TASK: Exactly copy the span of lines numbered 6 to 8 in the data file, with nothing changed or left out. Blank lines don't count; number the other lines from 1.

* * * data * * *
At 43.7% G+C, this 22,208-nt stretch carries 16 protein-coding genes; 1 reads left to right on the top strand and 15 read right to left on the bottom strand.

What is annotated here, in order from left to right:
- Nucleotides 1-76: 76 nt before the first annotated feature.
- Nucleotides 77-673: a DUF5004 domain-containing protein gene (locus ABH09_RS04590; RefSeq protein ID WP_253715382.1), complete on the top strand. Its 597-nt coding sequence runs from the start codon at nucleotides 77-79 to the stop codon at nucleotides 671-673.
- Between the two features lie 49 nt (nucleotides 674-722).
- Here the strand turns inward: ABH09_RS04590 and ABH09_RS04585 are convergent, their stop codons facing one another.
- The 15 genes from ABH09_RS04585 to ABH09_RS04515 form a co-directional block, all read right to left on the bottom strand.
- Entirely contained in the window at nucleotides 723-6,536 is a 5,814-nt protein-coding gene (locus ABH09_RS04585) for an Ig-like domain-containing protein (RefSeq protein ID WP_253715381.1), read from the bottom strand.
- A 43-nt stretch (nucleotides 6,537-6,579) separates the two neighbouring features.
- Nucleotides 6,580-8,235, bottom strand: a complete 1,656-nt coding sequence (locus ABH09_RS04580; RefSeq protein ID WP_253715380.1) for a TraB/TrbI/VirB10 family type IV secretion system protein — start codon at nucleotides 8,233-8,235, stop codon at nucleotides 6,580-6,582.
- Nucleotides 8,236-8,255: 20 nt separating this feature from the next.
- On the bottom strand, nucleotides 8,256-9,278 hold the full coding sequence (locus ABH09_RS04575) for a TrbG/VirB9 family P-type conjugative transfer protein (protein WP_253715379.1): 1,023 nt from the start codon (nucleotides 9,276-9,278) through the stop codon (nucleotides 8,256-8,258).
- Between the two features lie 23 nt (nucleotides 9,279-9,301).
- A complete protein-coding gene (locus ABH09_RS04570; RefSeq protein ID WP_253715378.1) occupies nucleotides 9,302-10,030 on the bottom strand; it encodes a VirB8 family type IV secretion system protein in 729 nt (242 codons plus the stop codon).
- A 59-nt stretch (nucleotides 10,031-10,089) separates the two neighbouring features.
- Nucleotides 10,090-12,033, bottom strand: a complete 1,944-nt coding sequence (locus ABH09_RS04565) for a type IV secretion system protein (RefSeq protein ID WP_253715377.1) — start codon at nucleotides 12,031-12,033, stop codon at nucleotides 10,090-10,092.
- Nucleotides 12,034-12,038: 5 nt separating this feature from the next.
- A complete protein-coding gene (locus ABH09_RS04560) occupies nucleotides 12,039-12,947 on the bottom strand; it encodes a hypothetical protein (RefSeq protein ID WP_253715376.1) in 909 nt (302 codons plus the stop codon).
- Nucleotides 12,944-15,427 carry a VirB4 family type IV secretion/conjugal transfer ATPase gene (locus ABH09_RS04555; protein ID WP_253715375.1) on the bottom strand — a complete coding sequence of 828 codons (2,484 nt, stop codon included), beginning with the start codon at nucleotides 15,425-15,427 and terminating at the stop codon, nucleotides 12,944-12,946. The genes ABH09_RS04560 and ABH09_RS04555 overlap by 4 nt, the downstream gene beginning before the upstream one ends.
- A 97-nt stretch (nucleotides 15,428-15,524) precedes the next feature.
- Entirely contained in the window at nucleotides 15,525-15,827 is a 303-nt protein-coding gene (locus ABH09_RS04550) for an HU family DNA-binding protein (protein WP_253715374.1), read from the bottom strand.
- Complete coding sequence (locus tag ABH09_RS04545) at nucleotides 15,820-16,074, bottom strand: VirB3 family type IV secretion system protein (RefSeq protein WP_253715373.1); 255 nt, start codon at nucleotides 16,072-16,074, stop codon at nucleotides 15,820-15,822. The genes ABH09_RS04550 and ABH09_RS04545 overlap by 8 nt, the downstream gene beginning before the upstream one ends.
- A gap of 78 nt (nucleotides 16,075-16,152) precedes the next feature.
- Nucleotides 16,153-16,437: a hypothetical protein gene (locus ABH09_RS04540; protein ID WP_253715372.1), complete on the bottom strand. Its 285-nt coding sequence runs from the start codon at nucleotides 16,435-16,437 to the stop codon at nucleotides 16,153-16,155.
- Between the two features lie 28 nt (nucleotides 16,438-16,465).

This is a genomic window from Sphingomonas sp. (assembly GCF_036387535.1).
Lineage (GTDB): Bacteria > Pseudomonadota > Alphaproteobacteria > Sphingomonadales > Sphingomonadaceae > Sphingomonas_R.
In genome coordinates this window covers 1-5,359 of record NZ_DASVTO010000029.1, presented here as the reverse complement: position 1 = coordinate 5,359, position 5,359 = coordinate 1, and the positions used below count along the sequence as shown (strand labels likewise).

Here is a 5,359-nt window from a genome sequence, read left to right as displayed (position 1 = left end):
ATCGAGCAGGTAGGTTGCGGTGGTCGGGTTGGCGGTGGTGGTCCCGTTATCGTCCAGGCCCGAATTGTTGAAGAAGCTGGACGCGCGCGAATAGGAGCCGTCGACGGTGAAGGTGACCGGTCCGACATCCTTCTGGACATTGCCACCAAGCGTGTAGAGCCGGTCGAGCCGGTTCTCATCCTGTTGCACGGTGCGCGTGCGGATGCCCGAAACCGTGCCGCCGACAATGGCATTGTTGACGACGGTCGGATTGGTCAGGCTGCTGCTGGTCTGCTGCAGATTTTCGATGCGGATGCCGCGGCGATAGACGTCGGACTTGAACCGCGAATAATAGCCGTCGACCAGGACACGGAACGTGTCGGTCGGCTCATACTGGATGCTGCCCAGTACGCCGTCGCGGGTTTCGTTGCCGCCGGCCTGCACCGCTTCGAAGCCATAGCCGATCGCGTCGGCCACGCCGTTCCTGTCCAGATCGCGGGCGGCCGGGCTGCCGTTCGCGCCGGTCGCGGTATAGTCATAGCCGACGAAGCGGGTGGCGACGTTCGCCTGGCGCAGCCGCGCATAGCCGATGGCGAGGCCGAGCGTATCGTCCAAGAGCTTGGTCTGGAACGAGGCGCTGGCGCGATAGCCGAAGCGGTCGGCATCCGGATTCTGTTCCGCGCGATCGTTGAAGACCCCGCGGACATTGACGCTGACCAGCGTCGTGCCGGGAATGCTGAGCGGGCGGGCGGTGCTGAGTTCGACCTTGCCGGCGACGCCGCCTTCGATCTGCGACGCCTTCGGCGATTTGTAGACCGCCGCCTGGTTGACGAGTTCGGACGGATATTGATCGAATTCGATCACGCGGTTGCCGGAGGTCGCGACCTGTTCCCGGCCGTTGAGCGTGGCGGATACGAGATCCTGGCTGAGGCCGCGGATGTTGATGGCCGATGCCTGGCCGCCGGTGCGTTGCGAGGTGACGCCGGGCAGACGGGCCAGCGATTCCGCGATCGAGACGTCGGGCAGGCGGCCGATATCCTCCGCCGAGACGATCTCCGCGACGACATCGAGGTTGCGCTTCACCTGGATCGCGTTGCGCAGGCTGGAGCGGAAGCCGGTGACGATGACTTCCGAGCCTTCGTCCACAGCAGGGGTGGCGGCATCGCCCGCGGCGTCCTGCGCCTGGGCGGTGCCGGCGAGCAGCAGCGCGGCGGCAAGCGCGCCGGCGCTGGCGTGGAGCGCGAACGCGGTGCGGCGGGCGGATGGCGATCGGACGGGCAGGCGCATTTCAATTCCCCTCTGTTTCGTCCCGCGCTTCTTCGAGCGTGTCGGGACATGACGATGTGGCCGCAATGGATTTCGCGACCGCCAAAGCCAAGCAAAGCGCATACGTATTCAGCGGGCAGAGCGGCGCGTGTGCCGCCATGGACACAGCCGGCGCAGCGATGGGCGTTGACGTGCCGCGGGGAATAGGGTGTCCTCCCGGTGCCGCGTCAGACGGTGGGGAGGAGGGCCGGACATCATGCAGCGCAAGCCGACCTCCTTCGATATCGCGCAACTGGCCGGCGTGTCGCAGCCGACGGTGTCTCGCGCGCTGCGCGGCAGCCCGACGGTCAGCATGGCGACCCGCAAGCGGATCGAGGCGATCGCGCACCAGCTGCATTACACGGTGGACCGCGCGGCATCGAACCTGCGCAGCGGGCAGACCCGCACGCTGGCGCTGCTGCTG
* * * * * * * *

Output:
- Here the strand turns inward: ABH09_RS04590 and ABH09_RS04585 are convergent, their stop codons facing one another.
- The 15 genes from ABH09_RS04585 to ABH09_RS04515 form a co-directional block, all read right to left on the bottom strand.
- Entirely contained in the window at nucleotides 723-6,536 is a 5,814-nt protein-coding gene (locus ABH09_RS04585) for an Ig-like domain-containing protein (RefSeq protein ID WP_253715381.1), read from the bottom strand.